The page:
The title of today’s post is really just a nifty way of saying “practice”. I read about “skill-building” in a conflict resolution class I took in college, and I have also seen the term used in some communication textbooks Alix used in college. The psychology behind this phrase directs the speaker/actor to be empowered by improving themselves, adding a positive value to the repetition of whatever action is at hand.
I bring up skill-building now because it serves an important function in establishing and maintaining effective Communities. Also, skill-building is necessary to become proficient at the variety of new Tools we will be using together in the Living Revolution. I even have a simple personal anecdote to help make my point a bit more cogent.
Alix and I went out hiking last fall, for the first time without the kids. She and I decided to take a short trip and do a quick overnighter, just to get away from the city for a while. All week, I was looking through our hiking guide, trying to find somewhere to go, but many places were already closed for the season, or they were expecting bad weather. Finally, I found a nice short hike on the south side of Mt. St. Helens, and the weather report showed no signs of inclement weather.
We made plans to leave early Saturday morning, drive up to the trailhead and then hike until we found a good place to set up camp. We followed the June Lake Trail to the Worm Flows, a huge lava field leftover from St. Helen’s 1980 eruption. The hike wasn’t very long, but it was rough, and after about two hours, we were both ready to set down our packs. We found a small gully between two dry creek beds, covered with a bright green moss that was as soft as carpet. It looked like a nice place to chill out for the evening.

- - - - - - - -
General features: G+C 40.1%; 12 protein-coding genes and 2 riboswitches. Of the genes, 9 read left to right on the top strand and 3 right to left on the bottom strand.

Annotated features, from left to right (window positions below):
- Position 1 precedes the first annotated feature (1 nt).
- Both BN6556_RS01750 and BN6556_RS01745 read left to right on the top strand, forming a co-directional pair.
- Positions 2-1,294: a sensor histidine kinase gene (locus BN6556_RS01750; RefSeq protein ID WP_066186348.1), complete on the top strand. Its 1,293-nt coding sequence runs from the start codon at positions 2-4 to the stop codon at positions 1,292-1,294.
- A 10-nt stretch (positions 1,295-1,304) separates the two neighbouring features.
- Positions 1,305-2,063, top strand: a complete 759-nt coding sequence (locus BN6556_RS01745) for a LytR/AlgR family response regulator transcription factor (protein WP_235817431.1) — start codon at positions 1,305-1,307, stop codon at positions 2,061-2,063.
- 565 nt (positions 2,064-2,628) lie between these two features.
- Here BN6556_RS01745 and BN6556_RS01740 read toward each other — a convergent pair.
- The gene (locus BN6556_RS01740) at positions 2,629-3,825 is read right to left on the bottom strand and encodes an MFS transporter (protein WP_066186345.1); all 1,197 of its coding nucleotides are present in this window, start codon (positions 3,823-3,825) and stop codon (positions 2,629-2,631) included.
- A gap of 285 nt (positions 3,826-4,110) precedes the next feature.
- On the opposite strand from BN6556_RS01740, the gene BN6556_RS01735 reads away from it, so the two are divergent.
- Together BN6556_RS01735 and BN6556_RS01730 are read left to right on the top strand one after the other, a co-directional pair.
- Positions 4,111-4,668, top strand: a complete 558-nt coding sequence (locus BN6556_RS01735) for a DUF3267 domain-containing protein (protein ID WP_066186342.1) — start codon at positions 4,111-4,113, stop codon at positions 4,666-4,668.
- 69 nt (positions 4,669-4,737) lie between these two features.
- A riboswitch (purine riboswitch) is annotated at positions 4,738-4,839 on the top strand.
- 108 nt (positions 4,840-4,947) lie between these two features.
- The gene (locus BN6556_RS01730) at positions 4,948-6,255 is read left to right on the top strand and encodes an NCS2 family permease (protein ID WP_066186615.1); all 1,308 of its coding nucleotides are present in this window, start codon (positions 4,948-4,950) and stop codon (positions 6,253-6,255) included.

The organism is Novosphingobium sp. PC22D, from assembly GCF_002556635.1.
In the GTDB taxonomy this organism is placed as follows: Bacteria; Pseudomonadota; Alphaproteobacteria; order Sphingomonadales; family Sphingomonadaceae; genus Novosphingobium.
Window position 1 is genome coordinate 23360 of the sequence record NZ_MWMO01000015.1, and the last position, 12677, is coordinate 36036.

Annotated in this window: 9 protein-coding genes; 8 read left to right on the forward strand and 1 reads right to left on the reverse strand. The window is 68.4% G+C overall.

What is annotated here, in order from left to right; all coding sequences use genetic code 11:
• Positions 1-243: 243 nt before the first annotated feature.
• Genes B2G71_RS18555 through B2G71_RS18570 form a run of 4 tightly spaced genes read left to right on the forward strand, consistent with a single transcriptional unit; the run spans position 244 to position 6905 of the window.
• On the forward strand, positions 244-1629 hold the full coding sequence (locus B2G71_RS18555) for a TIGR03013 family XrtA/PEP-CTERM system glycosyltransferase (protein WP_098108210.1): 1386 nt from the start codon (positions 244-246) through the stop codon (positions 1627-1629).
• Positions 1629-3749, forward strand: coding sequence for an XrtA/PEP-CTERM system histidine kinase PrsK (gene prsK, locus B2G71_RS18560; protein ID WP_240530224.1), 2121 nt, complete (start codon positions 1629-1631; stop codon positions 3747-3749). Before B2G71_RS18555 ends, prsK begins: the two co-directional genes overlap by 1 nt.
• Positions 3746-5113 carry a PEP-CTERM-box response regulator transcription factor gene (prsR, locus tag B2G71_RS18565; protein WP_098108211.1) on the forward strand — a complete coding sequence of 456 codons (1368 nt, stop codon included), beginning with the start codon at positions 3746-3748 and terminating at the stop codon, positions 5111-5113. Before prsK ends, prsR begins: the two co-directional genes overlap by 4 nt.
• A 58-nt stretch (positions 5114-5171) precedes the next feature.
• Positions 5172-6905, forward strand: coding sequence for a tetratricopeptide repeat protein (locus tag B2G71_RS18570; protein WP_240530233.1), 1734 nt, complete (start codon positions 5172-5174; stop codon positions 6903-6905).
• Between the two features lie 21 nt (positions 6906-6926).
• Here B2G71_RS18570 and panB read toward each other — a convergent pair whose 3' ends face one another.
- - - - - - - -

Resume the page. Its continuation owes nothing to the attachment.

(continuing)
This was our second trip together, and like our first trip, we packed entirely too much STUFF! After setting up our tent and gathering wood, it was time to make a fire. This point in the story is where today’s little nugget of knowledge comes from. I, literally, could not start a fire to save my life.
When I was younger, I learned how to build a fire from my dad, and from the Boy Scout Handbook. Over the years, though, I apparently forgot. I forgot to bring anything to use as tinder, and I didn’t have anything but a lighter with which to produce a flame. I didn’t think that was a problem though. I watch “Survivorman” and Bear Grylls enough to know that you just take two sticks and you rub them together REAL FAST and then you have a nice coal that will start anything on fire. I was wrong.
For more than an hour, Alix and I both thrashed about trying any kind of rubbing we could think of to make those two pieces of wood burn. Finally, I decided the blank pages from a book I brought along must be sacrificed, or we were going to die from exposure!! Luckily, I built a textbook “log cabin” and with four small sheets of paper, I was able to build a fire than kept us warm the rest of the night.
My point is that the wind wasn’t even blowing hard. My point is that we were only going to be out there one night. My point is I had no idea at all how to negotiate a simple obstacle without the convenience of modern technology. It will be important to learn new skills, but it will be more important to constantly and consistenly repeat those skills until we can do them without even thinking about it. Remember, practice can be boring, but Skill-Building is empowering!
What skills do you need to brush up on today? When was the last time you learned something new and then practiced with intention until you were proficient? When was the last time you found yourself in a situation where you were forced to adapt and overcome, using little else than your creativity, ingenuity and will to live? If you are having some trouble recalling anwers to any of these questions, it might be time for you to step out of your comfort zone and see what happens….
Until next time…